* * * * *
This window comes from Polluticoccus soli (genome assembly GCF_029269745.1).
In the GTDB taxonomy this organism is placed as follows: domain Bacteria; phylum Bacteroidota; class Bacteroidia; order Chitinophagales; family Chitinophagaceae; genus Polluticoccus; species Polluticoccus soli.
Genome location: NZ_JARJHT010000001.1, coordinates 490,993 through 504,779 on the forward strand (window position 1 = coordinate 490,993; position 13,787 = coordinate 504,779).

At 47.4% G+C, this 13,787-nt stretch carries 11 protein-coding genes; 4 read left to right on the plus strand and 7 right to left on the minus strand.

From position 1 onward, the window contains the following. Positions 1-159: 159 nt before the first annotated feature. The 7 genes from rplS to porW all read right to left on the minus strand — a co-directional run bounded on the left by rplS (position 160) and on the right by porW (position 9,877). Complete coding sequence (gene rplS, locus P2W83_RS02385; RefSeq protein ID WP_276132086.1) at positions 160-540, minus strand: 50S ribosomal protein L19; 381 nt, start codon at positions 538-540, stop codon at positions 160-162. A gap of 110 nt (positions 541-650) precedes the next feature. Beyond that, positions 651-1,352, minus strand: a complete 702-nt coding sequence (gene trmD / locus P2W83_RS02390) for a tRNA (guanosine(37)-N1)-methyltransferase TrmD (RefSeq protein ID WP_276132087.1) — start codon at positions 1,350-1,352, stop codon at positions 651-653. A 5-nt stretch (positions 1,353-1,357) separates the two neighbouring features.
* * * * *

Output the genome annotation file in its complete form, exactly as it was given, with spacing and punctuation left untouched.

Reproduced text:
This window comes from Polluticoccus soli (genome assembly GCF_029269745.1).
In the GTDB taxonomy this organism is placed as follows: domain Bacteria; phylum Bacteroidota; class Bacteroidia; order Chitinophagales; family Chitinophagaceae; genus Polluticoccus; species Polluticoccus soli.
Genome location: NZ_JARJHT010000001.1, coordinates 490,993 through 504,779 on the forward strand (window position 1 = coordinate 490,993; position 13,787 = coordinate 504,779).

At 47.4% G+C, this 13,787-nt stretch carries 11 protein-coding genes; 4 read left to right on the plus strand and 7 right to left on the minus strand.

From position 1 onward, the window contains the following. Positions 1-159: 159 nt before the first annotated feature. The 7 genes from rplS to porW all read right to left on the minus strand — a co-directional run bounded on the left by rplS (position 160) and on the right by porW (position 9,877). Complete coding sequence (gene rplS, locus P2W83_RS02385; RefSeq protein ID WP_276132086.1) at positions 160-540, minus strand: 50S ribosomal protein L19; 381 nt, start codon at positions 538-540, stop codon at positions 160-162. A gap of 110 nt (positions 541-650) precedes the next feature. Beyond that, positions 651-1,352, minus strand: a complete 702-nt coding sequence (gene trmD / locus P2W83_RS02390) for a tRNA (guanosine(37)-N1)-methyltransferase TrmD (RefSeq protein ID WP_276132087.1) — start codon at positions 1,350-1,352, stop codon at positions 651-653. A 5-nt stretch (positions 1,353-1,357) separates the two neighbouring features.